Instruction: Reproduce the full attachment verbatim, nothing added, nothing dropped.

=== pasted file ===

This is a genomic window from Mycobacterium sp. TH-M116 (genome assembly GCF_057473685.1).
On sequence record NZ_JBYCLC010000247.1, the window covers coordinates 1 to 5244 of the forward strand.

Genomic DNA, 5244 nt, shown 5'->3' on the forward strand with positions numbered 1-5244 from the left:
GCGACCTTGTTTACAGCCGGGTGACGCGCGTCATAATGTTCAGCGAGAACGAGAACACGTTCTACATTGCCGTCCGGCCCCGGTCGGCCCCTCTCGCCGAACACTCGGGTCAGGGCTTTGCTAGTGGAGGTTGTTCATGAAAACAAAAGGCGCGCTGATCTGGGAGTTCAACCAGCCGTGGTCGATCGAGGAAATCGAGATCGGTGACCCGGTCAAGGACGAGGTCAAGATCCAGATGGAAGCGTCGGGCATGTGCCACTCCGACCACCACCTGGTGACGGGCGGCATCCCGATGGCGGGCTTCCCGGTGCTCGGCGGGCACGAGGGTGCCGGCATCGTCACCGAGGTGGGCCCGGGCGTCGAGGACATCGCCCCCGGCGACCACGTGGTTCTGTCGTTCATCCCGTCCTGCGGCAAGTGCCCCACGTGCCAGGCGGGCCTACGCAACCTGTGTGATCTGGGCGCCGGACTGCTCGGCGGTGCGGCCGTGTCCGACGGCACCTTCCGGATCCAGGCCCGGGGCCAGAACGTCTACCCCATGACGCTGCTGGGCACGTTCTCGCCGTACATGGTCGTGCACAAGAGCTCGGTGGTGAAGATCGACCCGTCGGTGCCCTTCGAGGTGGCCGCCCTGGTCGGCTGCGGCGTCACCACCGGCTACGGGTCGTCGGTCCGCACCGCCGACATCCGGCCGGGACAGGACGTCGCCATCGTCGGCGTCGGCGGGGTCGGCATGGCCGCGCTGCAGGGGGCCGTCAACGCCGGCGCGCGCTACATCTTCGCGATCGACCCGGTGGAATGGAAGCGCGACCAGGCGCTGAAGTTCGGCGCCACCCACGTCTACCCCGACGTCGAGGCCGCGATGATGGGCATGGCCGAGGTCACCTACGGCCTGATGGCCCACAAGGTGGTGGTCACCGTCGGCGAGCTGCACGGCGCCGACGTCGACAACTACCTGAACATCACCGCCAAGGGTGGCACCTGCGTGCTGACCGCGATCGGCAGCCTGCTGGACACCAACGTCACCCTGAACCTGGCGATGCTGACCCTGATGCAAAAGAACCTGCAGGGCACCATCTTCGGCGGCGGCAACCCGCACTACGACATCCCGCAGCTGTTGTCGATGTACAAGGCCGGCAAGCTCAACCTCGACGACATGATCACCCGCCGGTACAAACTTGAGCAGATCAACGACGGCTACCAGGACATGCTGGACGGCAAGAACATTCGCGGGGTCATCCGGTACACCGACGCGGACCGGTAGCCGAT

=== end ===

This is a genomic window from Mycobacterium sp. TH-M116 (genome assembly GCF_057473685.1).
On sequence record NZ_JBYCLC010000247.1, the window covers coordinates 1 to 5244 of the forward strand.

Genomic DNA, 5244 nt, shown 5'->3' on the forward strand with positions numbered 1-5244 from the left:
GCGACCTTGTTTACAGCCGGGTGACGCGCGTCATAATGTTCAGCGAGAACGAGAACACGTTCTACATTGCCGTCCGGCCCCGGTCGGCCCCTCTCGCCGAACACTCGGGTCAGGGCTTTGCTAGTGGAGGTTGTTCATGAAAACAAAAGGCGCGCTGATCTGGGAGTTCAACCAGCCGTGGTCGATCGAGGAAATCGAGATCGGTGACCCGGTCAAGGACGAGGTCAAGATCCAGATGGAAGCGTCGGGCATGTGCCACTCCGACCACCACCTGGTGACGGGCGGCATCCCGATGGCGGGCTTCCCGGTGCTCGGCGGGCACGAGGGTGCCGGCATCGTCACCGAGGTGGGCCCGGGCGTCGAGGACATCGCCCCCGGCGACCACGTGGTTCTGTCGTTCATCCCGTCCTGCGGCAAGTGCCCCACGTGCCAGGCGGGCCTACGCAACCTGTGTGATCTGGGCGCCGGACTGCTCGGCGGTGCGGCCGTGTCCGACGGCACCTTCCGGATCCAGGCCCGGGGCCAGAACGTCTACCCCATGACGCTGCTGGGCACGTTCTCGCCGTACATGGTCGTGCACAAGAGCTCGGTGGTGAAGATCGACCCGTCGGTGCCCTTCGAGGTGGCCGCCCTGGTCGGCTGCGGCGTCACCACCGGCTACGGGTCGTCGGTCCGCACCGCCGACATCCGGCCGGGACAGGACGTCGCCATCGTCGGCGTCGGCGGGGTCGGCATGGCCGCGCTGCAGGGGGCCGTCAACGCCGGCGCGCGCTACATCTTCGCGATCGACCCGGTGGAATGGAAGCGCGACCAGGCGCTGAAGTTCGGCGCCACCCACGTCTACCCCGACGTCGAGGCCGCGATGATGGGCATGGCCGAGGTCACCTACGGCCTGATGGCCCACAAGGTGGTGGTCACCGTCGGCGAGCTGCACGGCGCCGACGTCGACAACTACCTGAACATCACCGCCAAGGGTGGCACCTGCGTGCTGACCGCGATCGGCAGCCTGCTGGACACCAACGTCACCCTGAACCTGGCGATGCTGACCCTGATGCAAAAGAACCTGCAGGGCACCATCTTCGGCGGCGGCAACCCGCACTACGACATCCCGCAGCTGTTGTCGATGTACAAGGCCGGCAAGCTCAACCTCGACGACATGATCACCCGCCGGTACAAACTTGAGCAGATCAACGACGGCTACCAGGACATGCTGGACGGCAAGAACATTCGCGGGGTCATCCGGTACACCGACGCGGACCGGTAGCCGAT